by Lizzy Ke Polishan
over a tangled ruin of rubber, I bend to tie her shoes.
we wade through standing water, the sky a hanging garden
about to open and water itself. a snake confusing
a path around a rock / a kingfisher dead on the faraway shore.
she hitches up her skirt over dark jelly, and a galaxy
of tadpoles swirls toward damp light. when the wind flickers,
when all the elements are magnified, I want to leave,
but she keeps going out, toward the body
of the bird she wants to bury, a ribbon of seaweed clinging
like a discarded letter to her calf. my ruined shoes / and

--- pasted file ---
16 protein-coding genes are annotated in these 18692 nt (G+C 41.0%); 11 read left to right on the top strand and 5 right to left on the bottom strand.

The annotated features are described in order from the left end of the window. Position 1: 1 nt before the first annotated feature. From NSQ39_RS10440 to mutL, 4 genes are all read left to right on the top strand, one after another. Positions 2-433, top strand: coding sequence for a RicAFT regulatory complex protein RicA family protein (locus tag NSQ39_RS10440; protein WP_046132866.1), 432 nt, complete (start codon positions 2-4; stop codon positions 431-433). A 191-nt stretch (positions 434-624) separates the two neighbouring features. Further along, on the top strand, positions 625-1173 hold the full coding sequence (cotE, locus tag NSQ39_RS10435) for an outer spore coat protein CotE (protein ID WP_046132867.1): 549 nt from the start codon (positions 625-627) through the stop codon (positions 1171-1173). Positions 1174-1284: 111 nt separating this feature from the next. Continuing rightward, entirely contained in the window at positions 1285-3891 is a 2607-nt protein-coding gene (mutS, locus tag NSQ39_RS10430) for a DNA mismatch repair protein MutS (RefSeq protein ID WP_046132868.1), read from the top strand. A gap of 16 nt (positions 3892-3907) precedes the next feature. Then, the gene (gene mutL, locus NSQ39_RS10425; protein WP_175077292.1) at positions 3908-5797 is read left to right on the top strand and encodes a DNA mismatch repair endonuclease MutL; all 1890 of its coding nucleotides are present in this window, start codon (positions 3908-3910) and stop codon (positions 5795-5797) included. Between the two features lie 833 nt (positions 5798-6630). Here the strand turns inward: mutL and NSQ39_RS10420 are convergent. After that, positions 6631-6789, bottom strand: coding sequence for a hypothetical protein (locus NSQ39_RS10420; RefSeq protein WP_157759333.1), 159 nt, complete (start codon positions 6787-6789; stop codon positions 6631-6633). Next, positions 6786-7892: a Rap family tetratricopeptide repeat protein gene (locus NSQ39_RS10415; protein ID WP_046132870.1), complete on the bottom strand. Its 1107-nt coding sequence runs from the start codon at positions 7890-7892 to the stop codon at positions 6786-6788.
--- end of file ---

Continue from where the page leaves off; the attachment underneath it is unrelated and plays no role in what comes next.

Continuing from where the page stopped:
something forgotten in my pocket—an orange softened in time. I rotate
the globe of its ripe weight. when I look up,
she is far away, half her body lost underwater. her voice
is a ghost, whistling with wind over patchy rocks.
I need her to stop. I need a rowboat. I need something sacred
with a rope. but she keeps getting farther away
until her head is something I can pinch between two fingers,
and I am losing my ability to stand, or see, or hear
anything but the pound of water on water, the roar of wind against wind.
Lizzy Ke Polishan is the author of the poetry collection A Little Book of Blooms (2020) and the recipient of the Eleanor B North Poetry Award (2017). Her work has appeared or is forthcoming in Rhino, PRISM International, and Tipton Poetry Journal, among others. She lives in Pennsylvania with her husband.
Image: Stephen Pedersen
Image description: white birds gathered on gray water.